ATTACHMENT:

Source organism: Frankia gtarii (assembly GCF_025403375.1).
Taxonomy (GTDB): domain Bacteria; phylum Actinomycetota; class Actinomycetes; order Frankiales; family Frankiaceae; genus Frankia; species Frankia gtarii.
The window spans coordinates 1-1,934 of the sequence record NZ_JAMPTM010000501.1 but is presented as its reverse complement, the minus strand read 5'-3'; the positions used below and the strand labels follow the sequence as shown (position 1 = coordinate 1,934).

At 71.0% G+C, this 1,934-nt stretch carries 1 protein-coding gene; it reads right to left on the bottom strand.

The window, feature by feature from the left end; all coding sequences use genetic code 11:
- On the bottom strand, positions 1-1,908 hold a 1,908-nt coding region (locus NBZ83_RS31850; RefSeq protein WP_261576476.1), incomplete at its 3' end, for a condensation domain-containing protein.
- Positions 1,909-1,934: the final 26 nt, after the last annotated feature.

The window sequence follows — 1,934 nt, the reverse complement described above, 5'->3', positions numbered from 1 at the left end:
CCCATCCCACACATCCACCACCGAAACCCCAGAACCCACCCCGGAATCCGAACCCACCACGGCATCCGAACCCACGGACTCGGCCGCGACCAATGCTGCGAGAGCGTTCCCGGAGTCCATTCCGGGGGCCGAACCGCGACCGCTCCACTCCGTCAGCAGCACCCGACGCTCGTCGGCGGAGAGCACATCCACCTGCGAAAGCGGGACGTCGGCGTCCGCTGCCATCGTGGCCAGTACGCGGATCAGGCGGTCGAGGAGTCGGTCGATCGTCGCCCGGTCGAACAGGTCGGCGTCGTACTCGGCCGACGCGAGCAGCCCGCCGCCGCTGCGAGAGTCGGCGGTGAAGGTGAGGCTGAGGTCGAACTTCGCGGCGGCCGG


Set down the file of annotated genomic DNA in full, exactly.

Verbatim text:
Source organism: Frankia gtarii (assembly GCF_025403375.1).
Taxonomy (GTDB): domain Bacteria; phylum Actinomycetota; class Actinomycetes; order Frankiales; family Frankiaceae; genus Frankia; species Frankia gtarii.
The window spans coordinates 1-1,934 of the sequence record NZ_JAMPTM010000501.1 but is presented as its reverse complement, the minus strand read 5'-3'; the positions used below and the strand labels follow the sequence as shown (position 1 = coordinate 1,934).

At 71.0% G+C, this 1,934-nt stretch carries 1 protein-coding gene; it reads right to left on the bottom strand.

The window, feature by feature from the left end; all coding sequences use genetic code 11:
- On the bottom strand, positions 1-1,908 hold a 1,908-nt coding region (locus NBZ83_RS31850; RefSeq protein WP_261576476.1), incomplete at its 3' end, for a condensation domain-containing protein.
- Positions 1,909-1,934: the final 26 nt, after the last annotated feature.

The window sequence follows — 1,934 nt, the reverse complement described above, 5'->3', positions numbered from 1 at the left end:
CCCATCCCACACATCCACCACCGAAACCCCAGAACCCACCCCGGAATCCGAACCCACCACGGCATCCGAACCCACGGACTCGGCCGCGACCAATGCTGCGAGAGCGTTCCCGGAGTCCATTCCGGGGGCCGAACCGCGACCGCTCCACTCCGTCAGCAGCACCCGACGCTCGTCGGCGGAGAGCACATCCACCTGCGAAAGCGGGACGTCGGCGTCCGCTGCCATCGTGGCCAGTACGCGGATCAGGCGGTCGAGGAGTCGGTCGATCGTCGCCCGGTCGAACAGGTCGGCGTCGTACTCGGCCGACGCGAGCAGCCCGCCGCCGCTGCGAGAGTCGGCGGTGAAGGTGAGGCTGAGGTCGAACTTCGCGGCGGCCGG